How to fill hard-to-fill positions?
Finding new employees and filling hard-to-fill positions has never been more challenging for global employers. Here’s what you can do to succeed.
It’s arguably one of the most cited statistics of the year: the Korn Ferry study found that by 2030 (1), there will be a global talent shortage of more than 85 million people, resulting in approximately $8.5 trillion in unrealized annual revenue.
The foreshadowing of this talent gap is already evident as employers are struggling to fill hard-to-fill positions.
Last March, the U.S. National Federation of Independent Business reported that 40% of small businesses admitted they had jobs they couldn’t fill. It was the highest percentage in the history of the data series, which dates back to 1974. In addition, the Bureau of Labor Statistics announced that there were 6.9 million unfilled jobs in the U.S. market, which was well above average.
Which jobs are hard to fill?
We can see the staffing shortage in two main areas. The first is a large gap created by the pandemics in services that cannot be performed online, such as catering and cleaning businesses.
Some of the employees who used to fill these jobs – students, teenagers, and seasonal workers – left the abandoned city centers and moved to suburbs or smaller towns. Many of them reskilled during the lengthy closures and joined the ranks of the remote workforce.
At the other end of the talent shortage spectrum are jobs that require highly skilled and experienced specialists. Data from the U.K. (2) shows that the hardest jobs to fill are:
- Software engineer
- Software architect
- Front-end developer
- Systems engineer
- Flight attendant
- Software test engineer
- Full-stack developer
“Here, the gap results from the global talent shortage and a very competitive market that has become a worker’s market. Candidates become customers to be attracted to a job by the prospective employer, sometimes with pure marketing tactics,” comments Daniel Aduszkiewicz, the CEO and co-founder of Human Panel.
Valuable strategies for filling hard-to-fill positions
Take a data-driven approach
First, you need to look inward and understand your needs: who you are looking for and what specific skills are required for a particular position. This data-driven approach will help you narrow down expectations and consequently enlarge the pool of potential employees.
Data will also show you where your top talent is coming from, giving you an additional clue about where to look. You may already have a solid framework of candidates in your organization – the only thing you need is to train them. But if you want to learn the sources of your top players, and track other HR metrics such as time to hire, cost per hire, and quality of hire, sign up to our free demo and see people analytics in action!
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Use an employee referral program
The employee referral program can be a very successful tactic and a powerful source of talent from your employees’ existing networks. In 2016, more than 30 percent of all hires were made through employee referrals. (3)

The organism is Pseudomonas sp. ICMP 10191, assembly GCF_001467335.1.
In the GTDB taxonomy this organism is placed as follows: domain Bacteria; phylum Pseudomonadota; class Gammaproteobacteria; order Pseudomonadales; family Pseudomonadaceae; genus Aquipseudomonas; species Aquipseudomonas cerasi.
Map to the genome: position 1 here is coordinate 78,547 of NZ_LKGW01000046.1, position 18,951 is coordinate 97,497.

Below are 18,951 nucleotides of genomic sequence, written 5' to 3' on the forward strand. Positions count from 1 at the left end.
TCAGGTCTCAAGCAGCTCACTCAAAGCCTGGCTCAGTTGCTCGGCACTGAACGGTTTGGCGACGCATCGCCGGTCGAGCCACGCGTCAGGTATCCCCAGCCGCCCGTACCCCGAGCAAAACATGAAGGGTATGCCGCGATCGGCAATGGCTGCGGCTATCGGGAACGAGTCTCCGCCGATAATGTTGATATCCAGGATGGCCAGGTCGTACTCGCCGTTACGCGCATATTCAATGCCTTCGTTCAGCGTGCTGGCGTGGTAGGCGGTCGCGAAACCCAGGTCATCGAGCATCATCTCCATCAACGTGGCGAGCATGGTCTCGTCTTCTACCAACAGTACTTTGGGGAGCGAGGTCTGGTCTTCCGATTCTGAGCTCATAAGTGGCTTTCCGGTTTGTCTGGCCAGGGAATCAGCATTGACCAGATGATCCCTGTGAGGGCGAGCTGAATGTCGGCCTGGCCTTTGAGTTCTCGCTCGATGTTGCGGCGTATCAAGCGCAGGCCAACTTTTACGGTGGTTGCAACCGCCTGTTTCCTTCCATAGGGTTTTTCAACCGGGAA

Referrals can be helpful when recruiting for hard-to-fill positions in the IT department. Your employees can act as part-time recruiters and help you gain a deeper understanding of the candidate’s skills and profile.
Consider offering a bonus for people who refer strong candidates.
Develop your talent
If you’re having trouble filling hard-to-fill positions, consider whether your company can offer a development or training program for future talent. Many organizations hire people right out of school and then train them. By instituting a culture of continuous learning and training, they fill the gap in needed skills.
This approach is worth considering if the job doesn’t require a lot of experience and if you’re not looking for someone who would work independently from day one.
Specify your requirements
When posting a job ad, use natural language to describe the responsibilities and duties. Be precise – instead of writing that the job involves “customer service,” try to explain what a typical day might look like for this person.
When choosing a job, people often imagine themselves doing it. So try to be as down-to-earth as possible, rather than paint a general and superficial picture.
Sell your jobs as products
Address your potential candidates as if they were your customers. Define your “target audience” and choose the right generational approach. Promote your company through its values and benefits.
To acquire rare talent today, you need to compete not only on compensation but also on being a great workplace. A fabulous atmosphere, exciting projects, and benefits are at least as significant as the salary itself.
With the global talent shortage and the current trends reigning in the job market, filling hard-to-fill positions can be challenging. Deploying the right tactic can save you effort and time, but whatever you do, remember that some trends and talent shortages might be only temporary. Also, there is no one-size-fits-all solution to fill the gaps in the talent shortage. With every company being different, take a data-driven approach to identify the challenges and solve them.
(1) Korn Ferry Future of Work: The Global Talent Crunch Report
(2) 20 jobs employers find hardest to fill